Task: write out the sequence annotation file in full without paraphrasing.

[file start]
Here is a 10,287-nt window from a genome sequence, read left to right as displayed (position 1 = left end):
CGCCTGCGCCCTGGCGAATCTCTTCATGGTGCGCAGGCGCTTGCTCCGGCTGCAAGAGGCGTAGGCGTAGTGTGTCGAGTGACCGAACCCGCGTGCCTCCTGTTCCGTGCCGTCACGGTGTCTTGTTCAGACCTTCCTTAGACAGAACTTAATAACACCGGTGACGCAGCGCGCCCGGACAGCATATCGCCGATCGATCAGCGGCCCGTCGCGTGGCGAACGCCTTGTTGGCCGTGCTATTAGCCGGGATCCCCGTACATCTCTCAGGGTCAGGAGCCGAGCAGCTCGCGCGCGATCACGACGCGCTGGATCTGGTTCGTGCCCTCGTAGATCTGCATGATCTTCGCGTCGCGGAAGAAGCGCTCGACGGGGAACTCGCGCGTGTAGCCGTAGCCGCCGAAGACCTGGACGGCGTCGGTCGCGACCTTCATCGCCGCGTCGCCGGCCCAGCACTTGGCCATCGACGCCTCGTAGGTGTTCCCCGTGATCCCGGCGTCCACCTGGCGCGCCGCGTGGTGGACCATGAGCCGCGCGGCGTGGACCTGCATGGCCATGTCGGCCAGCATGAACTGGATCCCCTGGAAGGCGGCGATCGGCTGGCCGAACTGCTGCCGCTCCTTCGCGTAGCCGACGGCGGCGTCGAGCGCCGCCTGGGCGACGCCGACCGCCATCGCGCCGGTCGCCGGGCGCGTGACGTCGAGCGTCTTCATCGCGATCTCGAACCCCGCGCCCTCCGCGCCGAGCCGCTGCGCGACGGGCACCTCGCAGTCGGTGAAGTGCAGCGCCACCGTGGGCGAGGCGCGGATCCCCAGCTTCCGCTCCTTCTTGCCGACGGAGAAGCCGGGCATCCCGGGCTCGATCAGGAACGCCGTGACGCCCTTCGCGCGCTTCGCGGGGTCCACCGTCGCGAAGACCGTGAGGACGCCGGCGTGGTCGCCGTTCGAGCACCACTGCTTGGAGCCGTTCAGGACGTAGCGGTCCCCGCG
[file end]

Here is a 10,287-nt window from a genome sequence, read left to right as displayed (position 1 = left end):
CGCCTGCGCCCTGGCGAATCTCTTCATGGTGCGCAGGCGCTTGCTCCGGCTGCAAGAGGCGTAGGCGTAGTGTGTCGAGTGACCGAACCCGCGTGCCTCCTGTTCCGTGCCGTCACGGTGTCTTGTTCAGACCTTCCTTAGACAGAACTTAATAACACCGGTGACGCAGCGCGCCCGGACAGCATATCGCCGATCGATCAGCGGCCCGTCGCGTGGCGAACGCCTTGTTGGCCGTGCTATTAGCCGGGATCCCCGTACATCTCTCAGGGTCAGGAGCCGAGCAGCTCGCGCGCGATCACGACGCGCTGGATCTGGTTCGTGCCCTCGTAGATCTGCATGATCTTCGCGTCGCGGAAGAAGCGCTCGACGGGGAACTCGCGCGTGTAGCCGTAGCCGCCGAAGACCTGGACGGCGTCGGTCGCGACCTTCATCGCCGCGTCGCCGGCCCAGCACTTGGCCATCGACGCCTCGTAGGTGTTCCCCGTGATCCCGGCGTCCACCTGGCGCGCCGCGTGGTGGACCATGAGCCGCGCGGCGTGGACCTGCATGGCCATGTCGGCCAGCATGAACTGGATCCCCTGGAAGGCGGCGATCGGCTGGCCGAACTGCTGCCGCTCCTTCGCGTAGCCGACGGCGGCGTCGAGCGCCGCCTGGGCGACGCCGACCGCCATCGCGCCGGTCGCCGGGCGCGTGACGTCGAGCGTCTTCATCGCGATCTCGAACCCCGCGCCCTCCGCGCCGAGCCGCTGCGCGACGGGCACCTCGCAGTCGGTGAAGTGCAGCGCCACCGTGGGCGAGGCGCGGATCCCCAGCTTCCGCTCCTTCTTGCCGACGGAGAAGCCGGGCATCCCGGGCTCGATCAGGAACGCCGTGACGCCCTTCGCGCGCTTCGCGGGGTCCACCGTCGCGAAGACCGTGAGGACGCCGGCGTGGTCGCCGTTCGAGCACCACTGCTTGGAGCCGTTCAGGACGTAGCGGTCCCCGCG